Dragon Spirit (Virtual Console)

What Is It?
What's this, another shoot 'em up for the Virtual Console? You better believe it is, and this one is a real keeper! Based on an arcade game of the same name, Dragon Spirit (no relation to Ninja Spirit) is an overhead shooter that is just different enough to stand out. Dragon Spirit bucks the trend by staying far away from space; instead you're fighting over ancient worlds full of forests, mountains, lava, ice and water. You also aren't killing giant spaceships, but rather dinosaurs and crazy bird-like creatures. Better yes is the main character, which is a large dragon who grows multiple heads. It's also worth noting that Dragon Spirit is a lot more accessible than R-Type and Gradius, thanks in large part to a difficulty that is neither too easy nor frustrating. You could probably argue that none of these elements ultimately change the genre much, but they do add a lot to the character of the overall game. Dragon Spirit is an exciting action game, and unlike anything else currently available on the Virtual Console.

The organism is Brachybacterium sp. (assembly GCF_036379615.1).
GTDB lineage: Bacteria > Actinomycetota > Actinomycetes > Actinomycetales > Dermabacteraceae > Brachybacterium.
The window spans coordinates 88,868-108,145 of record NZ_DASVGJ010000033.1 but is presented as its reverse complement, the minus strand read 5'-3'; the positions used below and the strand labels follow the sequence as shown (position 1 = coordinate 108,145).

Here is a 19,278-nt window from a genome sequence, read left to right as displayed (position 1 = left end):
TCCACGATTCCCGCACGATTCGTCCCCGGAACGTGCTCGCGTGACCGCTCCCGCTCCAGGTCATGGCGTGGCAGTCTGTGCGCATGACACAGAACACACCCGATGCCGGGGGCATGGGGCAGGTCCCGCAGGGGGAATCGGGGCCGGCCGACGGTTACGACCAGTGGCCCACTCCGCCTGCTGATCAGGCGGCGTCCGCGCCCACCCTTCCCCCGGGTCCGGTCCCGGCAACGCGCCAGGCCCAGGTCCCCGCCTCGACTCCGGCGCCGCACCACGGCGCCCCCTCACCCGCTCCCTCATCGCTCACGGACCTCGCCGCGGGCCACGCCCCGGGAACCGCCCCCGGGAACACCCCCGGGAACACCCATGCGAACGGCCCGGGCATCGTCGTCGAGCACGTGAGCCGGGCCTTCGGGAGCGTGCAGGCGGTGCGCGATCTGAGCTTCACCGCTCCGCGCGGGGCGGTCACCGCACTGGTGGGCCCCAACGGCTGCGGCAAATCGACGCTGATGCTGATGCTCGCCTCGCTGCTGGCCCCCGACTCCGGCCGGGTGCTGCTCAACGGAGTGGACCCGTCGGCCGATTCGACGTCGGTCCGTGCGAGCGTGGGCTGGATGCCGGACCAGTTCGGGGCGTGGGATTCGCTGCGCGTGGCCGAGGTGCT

Does It Still Hold Up?
The answer to this question depends entirely on how much you like 2D shooters. The good news is that the play control is spot on, the dragon is easy to maneuver, and the levels are a lot of fun to fight through. Of course, if you're not a fan of this kind of game then none of this is going to matter. Thankfully this game is saved from being just another overhead shooter by offering you more than a few compelling reasons to fly through these levels.
 
Is It Worth the Money?
Unlike Gradius III and R-Type, Dragon Spirit is a game you probably haven't played. And even if you have, you probably haven't played the game recently. This is an action-packed shooter full of cool levels and fun boss fights. I would even go as far as to say that this is one of the best characters found in a shooter, mostly because it's something more than a spaceship. For $6 it's hard to go wrong with this game, even if you are completely fed up with 2D shooters.
Super Mario Bros. 2 (Virtual Console)

What Is It?